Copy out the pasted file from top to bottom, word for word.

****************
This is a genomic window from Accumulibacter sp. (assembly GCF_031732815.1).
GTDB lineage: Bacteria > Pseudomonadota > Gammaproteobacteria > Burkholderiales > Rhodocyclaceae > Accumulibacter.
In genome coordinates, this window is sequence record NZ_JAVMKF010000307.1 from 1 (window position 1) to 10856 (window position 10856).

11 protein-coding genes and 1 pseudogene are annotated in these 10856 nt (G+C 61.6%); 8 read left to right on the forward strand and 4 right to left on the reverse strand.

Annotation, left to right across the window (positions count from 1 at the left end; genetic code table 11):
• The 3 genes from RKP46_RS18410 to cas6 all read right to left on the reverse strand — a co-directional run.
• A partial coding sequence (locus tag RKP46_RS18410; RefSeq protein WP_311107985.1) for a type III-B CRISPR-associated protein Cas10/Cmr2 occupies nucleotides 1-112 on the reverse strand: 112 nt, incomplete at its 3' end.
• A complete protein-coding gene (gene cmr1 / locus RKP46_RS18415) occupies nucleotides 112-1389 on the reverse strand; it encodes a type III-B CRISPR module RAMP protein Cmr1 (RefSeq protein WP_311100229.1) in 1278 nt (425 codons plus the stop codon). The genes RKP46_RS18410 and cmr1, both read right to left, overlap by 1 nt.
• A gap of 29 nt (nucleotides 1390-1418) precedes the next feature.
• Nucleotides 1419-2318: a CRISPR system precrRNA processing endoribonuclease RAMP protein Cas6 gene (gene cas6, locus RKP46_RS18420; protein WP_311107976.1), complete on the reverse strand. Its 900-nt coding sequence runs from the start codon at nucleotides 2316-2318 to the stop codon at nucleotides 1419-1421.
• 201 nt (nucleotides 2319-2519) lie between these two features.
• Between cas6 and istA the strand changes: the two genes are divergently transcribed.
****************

This is a genomic window from Accumulibacter sp. (assembly GCF_031732815.1).
GTDB lineage: Bacteria > Pseudomonadota > Gammaproteobacteria > Burkholderiales > Rhodocyclaceae > Accumulibacter.
In genome coordinates, this window is sequence record NZ_JAVMKF010000307.1 from 1 (window position 1) to 10856 (window position 10856).

11 protein-coding genes and 1 pseudogene are annotated in these 10856 nt (G+C 61.6%); 8 read left to right on the forward strand and 4 right to left on the reverse strand.

Annotation, left to right across the window (positions count from 1 at the left end; genetic code table 11):
• The 3 genes from RKP46_RS18410 to cas6 all read right to left on the reverse strand — a co-directional run.
• A partial coding sequence (locus tag RKP46_RS18410; RefSeq protein WP_311107985.1) for a type III-B CRISPR-associated protein Cas10/Cmr2 occupies nucleotides 1-112 on the reverse strand: 112 nt, incomplete at its 3' end.
• A complete protein-coding gene (gene cmr1 / locus RKP46_RS18415) occupies nucleotides 112-1389 on the reverse strand; it encodes a type III-B CRISPR module RAMP protein Cmr1 (RefSeq protein WP_311100229.1) in 1278 nt (425 codons plus the stop codon). The genes RKP46_RS18410 and cmr1, both read right to left, overlap by 1 nt.
• A gap of 29 nt (nucleotides 1390-1418) precedes the next feature.
• Nucleotides 1419-2318: a CRISPR system precrRNA processing endoribonuclease RAMP protein Cas6 gene (gene cas6, locus RKP46_RS18420; protein WP_311107976.1), complete on the reverse strand. Its 900-nt coding sequence runs from the start codon at nucleotides 2316-2318 to the stop codon at nucleotides 1419-1421.
• 201 nt (nucleotides 2319-2519) lie between these two features.
• Between cas6 and istA the strand changes: the two genes are divergently transcribed.